Saturday, January 21, 2012

Four killed in Qaeda clash in Yemen

January 21, 2012

Four people including an Al-Qaeda militant were killed on Saturday in clashes in the central Yemeni town of Rada, which a large force of extremists seized less than a week ago, a tribal dignitary said.

Witnesses said a firefight erupted when dozens of Al-Qaeda fighters used machineguns and shells to attack a house in the town center, sparking return fire from residents.

"Four people, including an Al-Qaeda man, were killed," the tribal official told AFP.

The clash came following the failure on Friday of a third round of tribal mediation since the town was seized overnight on January 22.

The same official said mediators had been unable to negotiate a retreat from the town of the insurgents because their leader, Tareq al-Dahab, refused to change his demands, the main one being that Rada become an "Islamic emirate."

On Friday, an Al-Qaeda fighter was also killed by Rada residents who had formed vigilante committees to defend their areas.

The militants met little resistance from security forces when they moved into Rada last Sunday night.

Several sources in the town said more than 1,000 Al-Qaeda gunmen invaded Rada, which is within striking distance of a strategic highway connecting Sanaa with the South and southwest.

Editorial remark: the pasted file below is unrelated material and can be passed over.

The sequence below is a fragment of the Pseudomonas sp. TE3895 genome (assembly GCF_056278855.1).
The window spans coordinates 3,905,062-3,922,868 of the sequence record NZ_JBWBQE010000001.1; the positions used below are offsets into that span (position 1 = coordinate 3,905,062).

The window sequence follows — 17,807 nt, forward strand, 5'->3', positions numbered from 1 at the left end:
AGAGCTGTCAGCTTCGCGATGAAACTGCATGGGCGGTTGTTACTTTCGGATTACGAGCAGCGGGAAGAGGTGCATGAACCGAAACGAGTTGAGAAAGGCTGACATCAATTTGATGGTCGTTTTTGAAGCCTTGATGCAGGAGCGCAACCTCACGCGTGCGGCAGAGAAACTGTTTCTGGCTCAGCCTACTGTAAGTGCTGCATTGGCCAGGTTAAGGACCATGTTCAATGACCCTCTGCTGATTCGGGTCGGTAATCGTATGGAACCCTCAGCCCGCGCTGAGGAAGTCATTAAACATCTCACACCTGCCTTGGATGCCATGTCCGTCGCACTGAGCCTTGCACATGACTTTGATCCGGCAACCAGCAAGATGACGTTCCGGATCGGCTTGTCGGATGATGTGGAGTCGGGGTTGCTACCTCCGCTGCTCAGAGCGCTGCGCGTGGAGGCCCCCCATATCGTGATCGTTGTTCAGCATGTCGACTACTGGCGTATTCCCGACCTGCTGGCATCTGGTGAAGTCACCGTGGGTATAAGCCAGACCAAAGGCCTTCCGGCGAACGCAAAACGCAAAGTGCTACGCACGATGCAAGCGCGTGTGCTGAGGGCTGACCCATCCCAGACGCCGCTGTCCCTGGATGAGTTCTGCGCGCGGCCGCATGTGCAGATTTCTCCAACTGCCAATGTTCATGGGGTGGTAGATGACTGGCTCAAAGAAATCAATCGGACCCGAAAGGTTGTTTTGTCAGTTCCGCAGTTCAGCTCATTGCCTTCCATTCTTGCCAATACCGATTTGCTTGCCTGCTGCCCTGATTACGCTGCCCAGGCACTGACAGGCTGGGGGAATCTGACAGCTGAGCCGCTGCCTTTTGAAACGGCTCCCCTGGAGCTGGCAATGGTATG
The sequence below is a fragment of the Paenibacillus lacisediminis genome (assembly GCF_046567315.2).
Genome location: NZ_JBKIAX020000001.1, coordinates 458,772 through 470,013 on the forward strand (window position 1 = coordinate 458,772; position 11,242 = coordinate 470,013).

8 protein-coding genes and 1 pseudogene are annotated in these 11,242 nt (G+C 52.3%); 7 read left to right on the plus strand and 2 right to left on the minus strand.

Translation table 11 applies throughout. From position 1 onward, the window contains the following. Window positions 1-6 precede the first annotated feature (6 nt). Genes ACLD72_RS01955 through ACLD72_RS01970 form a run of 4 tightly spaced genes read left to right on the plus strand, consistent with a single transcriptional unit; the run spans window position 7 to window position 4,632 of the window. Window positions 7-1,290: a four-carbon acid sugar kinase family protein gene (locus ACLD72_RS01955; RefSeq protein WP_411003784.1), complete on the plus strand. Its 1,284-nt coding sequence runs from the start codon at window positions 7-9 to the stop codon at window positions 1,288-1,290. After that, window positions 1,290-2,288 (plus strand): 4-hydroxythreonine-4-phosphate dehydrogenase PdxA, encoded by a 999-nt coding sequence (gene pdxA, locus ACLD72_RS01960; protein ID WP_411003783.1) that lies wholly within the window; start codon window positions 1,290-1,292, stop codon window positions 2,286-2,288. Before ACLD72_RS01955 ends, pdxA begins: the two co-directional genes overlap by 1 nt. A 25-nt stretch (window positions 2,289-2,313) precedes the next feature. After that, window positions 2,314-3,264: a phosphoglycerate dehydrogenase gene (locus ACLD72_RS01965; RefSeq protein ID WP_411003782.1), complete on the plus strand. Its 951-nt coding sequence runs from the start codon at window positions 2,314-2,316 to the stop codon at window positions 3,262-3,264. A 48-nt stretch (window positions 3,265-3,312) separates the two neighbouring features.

Al-Qaeda in the Arabian Peninsula (AQAP) has sought to capitalize on a year of deadly dissent against Yemeni President Ali Abdullah Saleh, and has consolidated its presence in several areas of the south and east.

Al-Qaeda-linked militants already control a string of towns in Abyan, Shabwa and Marib provinces, but Rada is the closest they have come to the capital.

The strong jihadist presence in Yemen made Saleh a key ally in Washington's "war on terror" before the Arab spring uprisings sparked a wave of protests against his regime that he countered with deadly violence.

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